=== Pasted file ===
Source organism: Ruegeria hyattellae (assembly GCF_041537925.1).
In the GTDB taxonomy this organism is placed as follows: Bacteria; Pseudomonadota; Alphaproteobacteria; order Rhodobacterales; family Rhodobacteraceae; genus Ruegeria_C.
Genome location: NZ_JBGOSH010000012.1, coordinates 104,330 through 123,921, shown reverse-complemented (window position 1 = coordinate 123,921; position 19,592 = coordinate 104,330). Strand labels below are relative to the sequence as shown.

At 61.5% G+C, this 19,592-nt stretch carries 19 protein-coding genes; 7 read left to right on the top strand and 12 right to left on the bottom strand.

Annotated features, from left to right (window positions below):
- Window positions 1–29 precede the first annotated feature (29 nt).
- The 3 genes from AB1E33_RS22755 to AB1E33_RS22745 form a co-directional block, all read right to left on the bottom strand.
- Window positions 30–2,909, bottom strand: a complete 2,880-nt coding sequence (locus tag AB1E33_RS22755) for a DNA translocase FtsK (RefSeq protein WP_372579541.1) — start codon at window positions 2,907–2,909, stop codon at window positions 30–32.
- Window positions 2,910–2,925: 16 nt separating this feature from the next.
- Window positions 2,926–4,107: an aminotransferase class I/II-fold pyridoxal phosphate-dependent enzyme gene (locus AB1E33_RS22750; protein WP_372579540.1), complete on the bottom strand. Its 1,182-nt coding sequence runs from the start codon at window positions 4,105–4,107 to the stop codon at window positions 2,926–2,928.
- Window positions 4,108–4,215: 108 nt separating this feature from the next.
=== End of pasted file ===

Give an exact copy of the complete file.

Source organism: Ruegeria hyattellae (assembly GCF_041537925.1).
In the GTDB taxonomy this organism is placed as follows: Bacteria; Pseudomonadota; Alphaproteobacteria; order Rhodobacterales; family Rhodobacteraceae; genus Ruegeria_C.
Genome location: NZ_JBGOSH010000012.1, coordinates 104,330 through 123,921, shown reverse-complemented (window position 1 = coordinate 123,921; position 19,592 = coordinate 104,330). Strand labels below are relative to the sequence as shown.

At 61.5% G+C, this 19,592-nt stretch carries 19 protein-coding genes; 7 read left to right on the top strand and 12 right to left on the bottom strand.

Annotated features, from left to right (window positions below):
- Window positions 1–29 precede the first annotated feature (29 nt).
- The 3 genes from AB1E33_RS22755 to AB1E33_RS22745 form a co-directional block, all read right to left on the bottom strand.
- Window positions 30–2,909, bottom strand: a complete 2,880-nt coding sequence (locus tag AB1E33_RS22755) for a DNA translocase FtsK (RefSeq protein WP_372579541.1) — start codon at window positions 2,907–2,909, stop codon at window positions 30–32.
- Window positions 2,910–2,925: 16 nt separating this feature from the next.
- Window positions 2,926–4,107: an aminotransferase class I/II-fold pyridoxal phosphate-dependent enzyme gene (locus AB1E33_RS22750; protein WP_372579540.1), complete on the bottom strand. Its 1,182-nt coding sequence runs from the start codon at window positions 4,105–4,107 to the stop codon at window positions 2,926–2,928.
- Window positions 4,108–4,215: 108 nt separating this feature from the next.